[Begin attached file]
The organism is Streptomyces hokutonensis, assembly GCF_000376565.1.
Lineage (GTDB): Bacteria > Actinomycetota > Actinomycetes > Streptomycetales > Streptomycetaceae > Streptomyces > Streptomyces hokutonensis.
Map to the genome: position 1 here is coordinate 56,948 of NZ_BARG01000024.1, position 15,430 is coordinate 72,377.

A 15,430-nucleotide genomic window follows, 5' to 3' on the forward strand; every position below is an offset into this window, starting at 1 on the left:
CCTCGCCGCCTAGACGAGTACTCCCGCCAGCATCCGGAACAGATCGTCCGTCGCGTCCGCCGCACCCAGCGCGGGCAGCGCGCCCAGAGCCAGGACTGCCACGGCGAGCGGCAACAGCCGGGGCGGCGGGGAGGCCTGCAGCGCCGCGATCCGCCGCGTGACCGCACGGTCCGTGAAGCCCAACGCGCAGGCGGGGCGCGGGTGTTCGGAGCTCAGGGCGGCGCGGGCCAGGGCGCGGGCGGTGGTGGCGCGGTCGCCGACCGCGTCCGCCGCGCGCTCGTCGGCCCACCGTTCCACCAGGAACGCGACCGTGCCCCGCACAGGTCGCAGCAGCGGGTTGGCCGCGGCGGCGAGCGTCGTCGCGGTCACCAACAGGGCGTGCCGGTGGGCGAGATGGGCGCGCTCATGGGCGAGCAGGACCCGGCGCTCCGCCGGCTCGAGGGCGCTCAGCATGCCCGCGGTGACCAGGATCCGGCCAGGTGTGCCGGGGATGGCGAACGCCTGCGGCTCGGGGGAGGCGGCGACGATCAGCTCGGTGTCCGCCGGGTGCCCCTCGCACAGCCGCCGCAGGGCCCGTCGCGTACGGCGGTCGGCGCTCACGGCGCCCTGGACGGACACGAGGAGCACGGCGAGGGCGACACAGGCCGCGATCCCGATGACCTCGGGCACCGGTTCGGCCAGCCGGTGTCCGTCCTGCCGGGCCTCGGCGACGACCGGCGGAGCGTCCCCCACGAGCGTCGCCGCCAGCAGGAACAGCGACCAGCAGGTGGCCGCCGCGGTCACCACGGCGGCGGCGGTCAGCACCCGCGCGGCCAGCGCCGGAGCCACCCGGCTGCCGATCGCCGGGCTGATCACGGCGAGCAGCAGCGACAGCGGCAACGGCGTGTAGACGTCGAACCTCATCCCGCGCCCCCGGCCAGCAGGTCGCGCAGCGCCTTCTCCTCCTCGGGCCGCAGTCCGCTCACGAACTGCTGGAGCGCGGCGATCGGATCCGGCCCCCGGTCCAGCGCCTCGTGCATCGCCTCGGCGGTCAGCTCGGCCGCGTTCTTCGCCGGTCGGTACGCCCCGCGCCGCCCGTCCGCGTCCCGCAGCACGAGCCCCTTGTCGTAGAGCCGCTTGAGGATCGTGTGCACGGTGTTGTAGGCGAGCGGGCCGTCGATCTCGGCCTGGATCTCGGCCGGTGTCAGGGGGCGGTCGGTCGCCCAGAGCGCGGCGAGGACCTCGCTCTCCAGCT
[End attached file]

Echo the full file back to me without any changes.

The organism is Streptomyces hokutonensis, assembly GCF_000376565.1.
Lineage (GTDB): Bacteria > Actinomycetota > Actinomycetes > Streptomycetales > Streptomycetaceae > Streptomyces > Streptomyces hokutonensis.
Map to the genome: position 1 here is coordinate 56,948 of NZ_BARG01000024.1, position 15,430 is coordinate 72,377.

A 15,430-nucleotide genomic window follows, 5' to 3' on the forward strand; every position below is an offset into this window, starting at 1 on the left:
CCTCGCCGCCTAGACGAGTACTCCCGCCAGCATCCGGAACAGATCGTCCGTCGCGTCCGCCGCACCCAGCGCGGGCAGCGCGCCCAGAGCCAGGACTGCCACGGCGAGCGGCAACAGCCGGGGCGGCGGGGAGGCCTGCAGCGCCGCGATCCGCCGCGTGACCGCACGGTCCGTGAAGCCCAACGCGCAGGCGGGGCGCGGGTGTTCGGAGCTCAGGGCGGCGCGGGCCAGGGCGCGGGCGGTGGTGGCGCGGTCGCCGACCGCGTCCGCCGCGCGCTCGTCGGCCCACCGTTCCACCAGGAACGCGACCGTGCCCCGCACAGGTCGCAGCAGCGGGTTGGCCGCGGCGGCGAGCGTCGTCGCGGTCACCAACAGGGCGTGCCGGTGGGCGAGATGGGCGCGCTCATGGGCGAGCAGGACCCGGCGCTCCGCCGGCTCGAGGGCGCTCAGCATGCCCGCGGTGACCAGGATCCGGCCAGGTGTGCCGGGGATGGCGAACGCCTGCGGCTCGGGGGAGGCGGCGACGATCAGCTCGGTGTCCGCCGGGTGCCCCTCGCACAGCCGCCGCAGGGCCCGTCGCGTACGGCGGTCGGCGCTCACGGCGCCCTGGACGGACACGAGGAGCACGGCGAGGGCGACACAGGCCGCGATCCCGATGACCTCGGGCACCGGTTCGGCCAGCCGGTGTCCGTCCTGCCGGGCCTCGGCGACGACCGGCGGAGCGTCCCCCACGAGCGTCGCCGCCAGCAGGAACAGCGACCAGCAGGTGGCCGCCGCGGTCACCACGGCGGCGGCGGTCAGCACCCGCGCGGCCAGCGCCGGAGCCACCCGGCTGCCGATCGCCGGGCTGATCACGGCGAGCAGCAGCGACAGCGGCAACGGCGTGTAGACGTCGAACCTCATCCCGCGCCCCCGGCCAGCAGGTCGCGCAGCGCCTTCTCCTCCTCGGGCCGCAGTCCGCTCACGAACTGCTGGAGCGCGGCGATCGGATCCGGCCCCCGGTCCAGCGCCTCGTGCATCGCCTCGGCGGTCAGCTCGGCCGCGTTCTTCGCCGGTCGGTACGCCCCGCGCCGCCCGTCCGCGTCCCGCAGCACGAGCCCCTTGTCGTAGAGCCGCTTGAGGATCGTGTGCACGGTGTTGTAGGCGAGCGGGCCGTCGATCTCGGCCTGGATCTCGGCCGGTGTCAGGGGGCGGTCGGTCGCCCAGAGCGCGGCGAGGACCTCGCTCTCCAGCT